FORM SCHOOL CLASSICAL FENG SHUI
The importance of correct form and placement of stairs, corridors, hallways, landings and doors in Feng Shui interiors. How best to position architectural elements.
Usually narrow and long, the function of these rooms are for transition between the important functional areas. This means they should be free of clutter, without obstacles and well lit. Often these are areas that are cramped and full of bits and bobs. Keep your things in organised storage, that doesn’t take up too much room, leaving the passageway accessible. Ventilation can also be a problem in these areas, so ensure they are ventilated well with natural air.
Ideally homes should have a lobby area, also known as a draught lobby. This means the hallway is separate to the other rooms on the ground floor. This helps reduce heat loss and draughts.
Adequate lighting will make a huge difference whether artificial or natural. Health and safety should also be considered around the stairs. Light colours in the decor will help reflect light and give the illusion of a larger space.
Doors in Hallways
Confusing and busy hallways with multiple doors are not advisable. First of all, as a stranger to the home, you could easily stumble into the bedroom by accident. This gives the user too many options to choose from, leading to confusion and frustration.
Entrance doors that open onto a wall are poorly planned. This is the least welcoming entrance, as the user has to make an abrupt 90 degree turn to enter the property. It appears as if the entrance is blocked to the living room, which would create a poor first impression when entering the home and an oppressive feeling.
Doors that open onto each other in a corridor could cause a clash between the doors if the corridor is not wide enough. Or these can cause a clash between people as they both exit the door. Long and narrow corridors should also be avoided as they tend to make people speed up, similar to a wind tunnel effect. Long hallways also encourage draughts, as there isn’t anything to dissipate them.
Doors that are aligned in a zip style flow or spaced out placement creates better flow. This also helps privacy, as if one of the doors to the WC is directly opposite the lounge, this will put pressure on the bladder just in case both doors open.
If a corridor has soft curves or objects that alter the straight pathway, this helps slow everyone down. Use furniture and plants, or even add in a new partition with an extra door. Ideally you want to create a meandering corridor, where the straight lines are softened. Obviously you don’t want to fill the hallway so that it becomes inaccessible or clumsy to walk through. Narrow hallways are difficult to overcome and are best left clear, to allow ease of passage.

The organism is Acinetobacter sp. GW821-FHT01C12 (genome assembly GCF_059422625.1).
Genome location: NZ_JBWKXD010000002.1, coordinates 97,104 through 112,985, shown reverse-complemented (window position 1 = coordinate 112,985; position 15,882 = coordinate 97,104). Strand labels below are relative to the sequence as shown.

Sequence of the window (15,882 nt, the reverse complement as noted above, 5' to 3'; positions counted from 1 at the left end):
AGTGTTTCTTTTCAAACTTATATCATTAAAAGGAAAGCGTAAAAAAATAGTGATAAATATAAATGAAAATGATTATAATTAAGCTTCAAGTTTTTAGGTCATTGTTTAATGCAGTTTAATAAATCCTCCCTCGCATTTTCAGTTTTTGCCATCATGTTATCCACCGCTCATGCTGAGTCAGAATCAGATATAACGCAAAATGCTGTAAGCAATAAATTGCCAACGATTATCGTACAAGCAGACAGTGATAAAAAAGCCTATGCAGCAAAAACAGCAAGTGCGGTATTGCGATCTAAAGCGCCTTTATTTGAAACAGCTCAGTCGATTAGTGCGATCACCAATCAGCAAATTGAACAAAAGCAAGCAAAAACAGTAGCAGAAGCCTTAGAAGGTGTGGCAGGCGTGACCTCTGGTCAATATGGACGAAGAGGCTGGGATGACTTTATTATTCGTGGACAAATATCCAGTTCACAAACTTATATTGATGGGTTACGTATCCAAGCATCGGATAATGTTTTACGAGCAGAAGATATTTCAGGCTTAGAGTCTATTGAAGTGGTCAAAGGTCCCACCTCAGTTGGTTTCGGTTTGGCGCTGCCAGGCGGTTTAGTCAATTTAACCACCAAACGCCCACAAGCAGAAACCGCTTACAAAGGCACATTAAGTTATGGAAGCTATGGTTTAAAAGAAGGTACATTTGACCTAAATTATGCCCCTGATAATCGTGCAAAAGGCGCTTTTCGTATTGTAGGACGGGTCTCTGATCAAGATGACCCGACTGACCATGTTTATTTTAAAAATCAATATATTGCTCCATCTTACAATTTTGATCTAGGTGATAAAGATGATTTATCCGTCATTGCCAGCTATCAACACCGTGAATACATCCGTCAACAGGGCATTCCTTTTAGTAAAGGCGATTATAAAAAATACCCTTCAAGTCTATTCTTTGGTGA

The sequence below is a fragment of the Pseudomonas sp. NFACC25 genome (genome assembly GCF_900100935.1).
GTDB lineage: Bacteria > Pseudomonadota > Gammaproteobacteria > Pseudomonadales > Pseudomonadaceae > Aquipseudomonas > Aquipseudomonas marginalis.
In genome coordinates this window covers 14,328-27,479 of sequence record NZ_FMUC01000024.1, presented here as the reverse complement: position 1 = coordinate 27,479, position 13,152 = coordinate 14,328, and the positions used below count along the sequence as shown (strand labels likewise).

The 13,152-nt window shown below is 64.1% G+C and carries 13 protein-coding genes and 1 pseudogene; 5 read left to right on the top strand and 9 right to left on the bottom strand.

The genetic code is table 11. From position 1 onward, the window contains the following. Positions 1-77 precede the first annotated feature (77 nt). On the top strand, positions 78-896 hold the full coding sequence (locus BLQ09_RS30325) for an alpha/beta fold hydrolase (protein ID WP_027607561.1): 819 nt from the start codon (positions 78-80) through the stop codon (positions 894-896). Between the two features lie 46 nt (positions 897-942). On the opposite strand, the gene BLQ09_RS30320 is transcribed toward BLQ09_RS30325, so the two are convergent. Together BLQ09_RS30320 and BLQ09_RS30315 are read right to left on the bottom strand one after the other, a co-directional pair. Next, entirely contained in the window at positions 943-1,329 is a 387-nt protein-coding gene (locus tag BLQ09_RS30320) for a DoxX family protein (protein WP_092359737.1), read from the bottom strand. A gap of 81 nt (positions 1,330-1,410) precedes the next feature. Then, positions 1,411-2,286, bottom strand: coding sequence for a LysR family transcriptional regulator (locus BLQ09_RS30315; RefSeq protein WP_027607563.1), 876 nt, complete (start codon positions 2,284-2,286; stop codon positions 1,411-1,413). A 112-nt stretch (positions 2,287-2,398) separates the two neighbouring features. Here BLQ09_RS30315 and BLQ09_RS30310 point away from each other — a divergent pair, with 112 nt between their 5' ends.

Number of Doors
Another design mistake is to have lots of doorways into one room. The potential for draughts and heat loss are high here. This also leads to a room without much usable space, as someone will always be sitting with their back to a door or window. These types of rooms cause restlessness, procrastination and distraction. In Feng Shui they talk about lost and confused Chi, a similar principle. From a protection point of view, the more entrances you have, the easier it will be for attack. Ideally each room should have one entrance.
In Compass School Feng Shui, the stairs should be located in a favourable sector according to the Eight Mansions or Flying Stars analysis. The stair opening is seen as drawing Chi flow to the floors above.
The stairs should not directly face the main entrance, as this creates forceful Chi that does not gather and flow around the ground floor.
Avoid stairs that are placed above the main entrance door. This layout is seen to cause suppressed Chi around the main source of Chi. This applies to any architectural structure in the proximity of the main entrance door.
Avoid placing any doors at the top or bottom of a run of stairs, whether a WC, bathroom, home office or bedroom, all seen as unfavourable. The strong force of Chi from downstairs to upstairs creates instability and weakness for the occupants.
Avoid stairs in the middle of the property at all cost. This central sector known as the Tai Chi should be kept clear and open.
Spiral staircases are not generally advised as they can create pressure from the spiralling shape when they are very narrow. They are usually visible in an open plan room, which may create Sha Chi from angles and protruding structures. They are also generally unsuitable for children, pets and elderly users. Wider more accessible spiral stairs, located away from the centre of the property with careful material choices would not become a problem.
Staircases that turn as they rise are seen as favourable, with mini landings as you climb, this creates a more stable flow of Chi, than a straight staircase which creates a strong force that causes instability.
Landings are necessary to create a similar principle as with the front entrance and the ‘Bright Hall’. A suitably proportioned space is planned outside the main bedroom to create stable Chi, that can gather on the landing before flowing into the rooms.